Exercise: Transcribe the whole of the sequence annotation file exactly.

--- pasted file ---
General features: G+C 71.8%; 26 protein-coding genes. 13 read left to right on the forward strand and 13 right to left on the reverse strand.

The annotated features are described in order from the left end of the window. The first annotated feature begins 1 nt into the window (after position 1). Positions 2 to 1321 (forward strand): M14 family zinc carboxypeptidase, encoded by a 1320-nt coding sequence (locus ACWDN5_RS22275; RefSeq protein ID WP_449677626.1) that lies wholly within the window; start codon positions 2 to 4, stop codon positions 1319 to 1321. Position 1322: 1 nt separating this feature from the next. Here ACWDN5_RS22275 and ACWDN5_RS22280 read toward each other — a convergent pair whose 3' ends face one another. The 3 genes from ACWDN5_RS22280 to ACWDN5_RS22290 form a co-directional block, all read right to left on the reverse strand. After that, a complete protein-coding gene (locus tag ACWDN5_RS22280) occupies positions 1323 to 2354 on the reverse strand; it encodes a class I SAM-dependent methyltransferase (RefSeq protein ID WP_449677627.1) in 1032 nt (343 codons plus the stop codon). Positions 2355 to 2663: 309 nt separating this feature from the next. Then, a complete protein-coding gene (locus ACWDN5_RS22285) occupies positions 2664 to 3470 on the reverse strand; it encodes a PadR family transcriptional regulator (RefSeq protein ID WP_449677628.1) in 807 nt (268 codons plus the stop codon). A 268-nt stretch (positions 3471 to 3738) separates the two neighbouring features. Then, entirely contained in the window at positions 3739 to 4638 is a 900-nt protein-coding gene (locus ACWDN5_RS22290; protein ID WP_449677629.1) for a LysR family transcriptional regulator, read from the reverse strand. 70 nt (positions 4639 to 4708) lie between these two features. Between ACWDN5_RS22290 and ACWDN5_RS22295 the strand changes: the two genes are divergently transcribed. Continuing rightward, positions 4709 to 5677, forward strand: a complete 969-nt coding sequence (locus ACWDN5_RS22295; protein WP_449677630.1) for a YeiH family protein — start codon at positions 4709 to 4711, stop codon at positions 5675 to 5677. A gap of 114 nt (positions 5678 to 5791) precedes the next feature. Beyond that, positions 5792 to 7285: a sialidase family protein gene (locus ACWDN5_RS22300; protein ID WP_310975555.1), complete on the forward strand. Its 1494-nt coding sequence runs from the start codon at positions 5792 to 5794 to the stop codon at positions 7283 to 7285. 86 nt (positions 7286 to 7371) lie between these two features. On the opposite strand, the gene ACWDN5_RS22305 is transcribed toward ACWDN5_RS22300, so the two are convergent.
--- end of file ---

General features: G+C 71.8%; 26 protein-coding genes. 13 read left to right on the forward strand and 13 right to left on the reverse strand.

The annotated features are described in order from the left end of the window. The first annotated feature begins 1 nt into the window (after position 1). Positions 2 to 1321 (forward strand): M14 family zinc carboxypeptidase, encoded by a 1320-nt coding sequence (locus ACWDN5_RS22275; RefSeq protein ID WP_449677626.1) that lies wholly within the window; start codon positions 2 to 4, stop codon positions 1319 to 1321. Position 1322: 1 nt separating this feature from the next. Here ACWDN5_RS22275 and ACWDN5_RS22280 read toward each other — a convergent pair whose 3' ends face one another. The 3 genes from ACWDN5_RS22280 to ACWDN5_RS22290 form a co-directional block, all read right to left on the reverse strand. After that, a complete protein-coding gene (locus tag ACWDN5_RS22280) occupies positions 1323 to 2354 on the reverse strand; it encodes a class I SAM-dependent methyltransferase (RefSeq protein ID WP_449677627.1) in 1032 nt (343 codons plus the stop codon). Positions 2355 to 2663: 309 nt separating this feature from the next. Then, a complete protein-coding gene (locus ACWDN5_RS22285) occupies positions 2664 to 3470 on the reverse strand; it encodes a PadR family transcriptional regulator (RefSeq protein ID WP_449677628.1) in 807 nt (268 codons plus the stop codon). A 268-nt stretch (positions 3471 to 3738) separates the two neighbouring features. Then, entirely contained in the window at positions 3739 to 4638 is a 900-nt protein-coding gene (locus ACWDN5_RS22290; protein ID WP_449677629.1) for a LysR family transcriptional regulator, read from the reverse strand. 70 nt (positions 4639 to 4708) lie between these two features. Between ACWDN5_RS22290 and ACWDN5_RS22295 the strand changes: the two genes are divergently transcribed. Continuing rightward, positions 4709 to 5677, forward strand: a complete 969-nt coding sequence (locus ACWDN5_RS22295; protein WP_449677630.1) for a YeiH family protein — start codon at positions 4709 to 4711, stop codon at positions 5675 to 5677. A gap of 114 nt (positions 5678 to 5791) precedes the next feature. Beyond that, positions 5792 to 7285: a sialidase family protein gene (locus ACWDN5_RS22300; protein ID WP_310975555.1), complete on the forward strand. Its 1494-nt coding sequence runs from the start codon at positions 5792 to 5794 to the stop codon at positions 7283 to 7285. 86 nt (positions 7286 to 7371) lie between these two features. On the opposite strand, the gene ACWDN5_RS22305 is transcribed toward ACWDN5_RS22300, so the two are convergent.